Reasons For Shemita

By Rabbi Dovid Markel

 

There are various verses in the Torah that outline the obligation that the Land of Israel rest every seven years.

The Torah states once in the book of Shemos (23:10-11): Six years you may sow your land and gather in its produce.  But in the seventh [year] you shall release it and abandon it; the poor of your people shall eat [it], and what they leave over, the beasts of the field shall eat. So shall you do to your vineyard [and] to your olive tree[s].

Again, in the book of Vayikra (25:1-7), the Torah reiterates this and says: Speak to the children of Israel and you shall say to them: When you come to the land that I am giving you, the land shall rest a Sabbath to the Lord.  You may sow your field for six years, and for six years you may prune your vineyard, and gather in its produce, but in the seventh year, the land shall have a complete rest a Sabbath to the Lord; you shall not sow your field, nor shall you prune your vineyard.  You shall not reap the after growth of your harvest, and you shall not pick the grapes you had set aside [for yourself], [for] it shall be a year of rest for the land.  And [the produce of] the Sabbath of the land shall be yours to eat for you, for your male and female slaves, and for your hired worker and resident who live with you, and all of its produce may be eaten [also] by your domestic animals and by the beasts that are in your land.

The Torah mandates that one abandon the produce of their field and let it be eaten by any Jew that wishes to partake in it.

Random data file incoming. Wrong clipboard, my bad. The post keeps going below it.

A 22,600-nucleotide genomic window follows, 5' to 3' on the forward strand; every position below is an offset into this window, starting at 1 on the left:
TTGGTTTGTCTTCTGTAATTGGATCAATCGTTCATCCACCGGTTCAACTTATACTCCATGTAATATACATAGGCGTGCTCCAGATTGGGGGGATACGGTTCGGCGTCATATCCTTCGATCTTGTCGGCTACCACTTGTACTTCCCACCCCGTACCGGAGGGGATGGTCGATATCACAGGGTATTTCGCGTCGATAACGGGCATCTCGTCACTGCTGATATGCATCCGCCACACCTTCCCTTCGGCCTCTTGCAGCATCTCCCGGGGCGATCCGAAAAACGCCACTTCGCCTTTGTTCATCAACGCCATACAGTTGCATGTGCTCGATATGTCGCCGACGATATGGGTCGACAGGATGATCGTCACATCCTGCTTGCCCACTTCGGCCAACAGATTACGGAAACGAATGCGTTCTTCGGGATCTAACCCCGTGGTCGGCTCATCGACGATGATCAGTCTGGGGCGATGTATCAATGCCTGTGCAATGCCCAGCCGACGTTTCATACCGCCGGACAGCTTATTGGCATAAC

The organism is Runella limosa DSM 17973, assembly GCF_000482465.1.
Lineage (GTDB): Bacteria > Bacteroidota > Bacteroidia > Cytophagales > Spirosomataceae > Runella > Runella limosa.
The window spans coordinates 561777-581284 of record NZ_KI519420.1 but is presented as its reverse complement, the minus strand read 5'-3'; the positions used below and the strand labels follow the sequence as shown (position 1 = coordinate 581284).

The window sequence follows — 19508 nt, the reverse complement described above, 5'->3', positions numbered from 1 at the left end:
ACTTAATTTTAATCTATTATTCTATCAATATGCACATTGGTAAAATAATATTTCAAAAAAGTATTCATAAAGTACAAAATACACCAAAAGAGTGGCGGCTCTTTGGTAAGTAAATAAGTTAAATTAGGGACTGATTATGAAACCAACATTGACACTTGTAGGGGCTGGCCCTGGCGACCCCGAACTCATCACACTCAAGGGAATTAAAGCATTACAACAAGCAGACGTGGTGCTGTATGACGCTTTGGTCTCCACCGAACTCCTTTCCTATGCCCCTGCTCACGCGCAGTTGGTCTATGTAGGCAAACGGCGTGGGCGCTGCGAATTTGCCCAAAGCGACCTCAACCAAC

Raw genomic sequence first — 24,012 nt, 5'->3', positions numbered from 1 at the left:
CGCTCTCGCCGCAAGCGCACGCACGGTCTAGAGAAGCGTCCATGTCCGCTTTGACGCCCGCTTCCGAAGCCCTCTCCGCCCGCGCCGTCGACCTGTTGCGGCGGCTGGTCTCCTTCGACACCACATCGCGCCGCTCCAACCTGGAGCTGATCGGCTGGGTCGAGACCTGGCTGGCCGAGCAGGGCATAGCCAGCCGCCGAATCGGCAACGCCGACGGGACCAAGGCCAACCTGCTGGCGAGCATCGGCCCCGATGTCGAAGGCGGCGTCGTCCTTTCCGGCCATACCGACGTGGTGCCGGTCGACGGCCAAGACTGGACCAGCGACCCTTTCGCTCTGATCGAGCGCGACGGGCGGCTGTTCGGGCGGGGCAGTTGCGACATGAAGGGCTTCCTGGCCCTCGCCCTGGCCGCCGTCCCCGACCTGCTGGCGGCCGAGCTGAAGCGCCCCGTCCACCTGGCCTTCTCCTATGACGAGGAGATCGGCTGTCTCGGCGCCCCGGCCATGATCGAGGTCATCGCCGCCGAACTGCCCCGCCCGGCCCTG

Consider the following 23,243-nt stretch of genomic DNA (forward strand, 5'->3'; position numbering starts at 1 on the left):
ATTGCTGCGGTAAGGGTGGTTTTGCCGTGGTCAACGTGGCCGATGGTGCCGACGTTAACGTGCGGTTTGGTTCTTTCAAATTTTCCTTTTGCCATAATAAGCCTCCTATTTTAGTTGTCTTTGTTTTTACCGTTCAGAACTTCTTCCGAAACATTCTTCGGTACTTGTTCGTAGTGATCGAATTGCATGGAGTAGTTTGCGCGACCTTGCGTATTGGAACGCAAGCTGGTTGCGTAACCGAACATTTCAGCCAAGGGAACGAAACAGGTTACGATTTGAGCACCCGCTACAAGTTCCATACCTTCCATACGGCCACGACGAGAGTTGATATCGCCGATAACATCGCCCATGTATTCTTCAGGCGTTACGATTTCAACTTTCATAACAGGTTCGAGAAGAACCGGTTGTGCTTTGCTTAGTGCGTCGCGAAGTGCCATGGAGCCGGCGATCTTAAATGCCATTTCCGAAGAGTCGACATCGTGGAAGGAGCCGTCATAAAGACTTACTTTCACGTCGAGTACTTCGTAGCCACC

The Talmud states (Sanhedrin, 39a): “The Holy One, blessed be He, said to Israel, Sow your seed six years but omit the seventh so that you may know that the earth is mine.” Keeping shemita reminds us that G-d is the true owner of the world and all that is in it.

The Sefer HaChinuch (Mitzva 84)—a compendium of the mitzvos and their reasons—enumerates four things that are accomplished through the commandment of shemita.

1)      To remember that G-d created the world in 6 days and rested on the 7th. Similarly to the commandment of resting on Shabbos, the Torah commands as well to rest for an entire year. Resting in this year ingrains on our minds and heart the world was created by G-d.

2)      By relinquishing our rights to the produce on the 7th year, we remember that it is not the land that produces the fruits, but G-d and we relinquish our rights to the fruits when he directs us to.

3)      This teaches us the positive trait of generosity.  For in this year one gives charity without any personal gain or any hope to be rewarded.

4)      Not planting or reaping produce in the 7th year teaches trust in G-d. For, without trust in G-d, it would be exceedingly difficult to refrain from planting and working ones field for an entire year.

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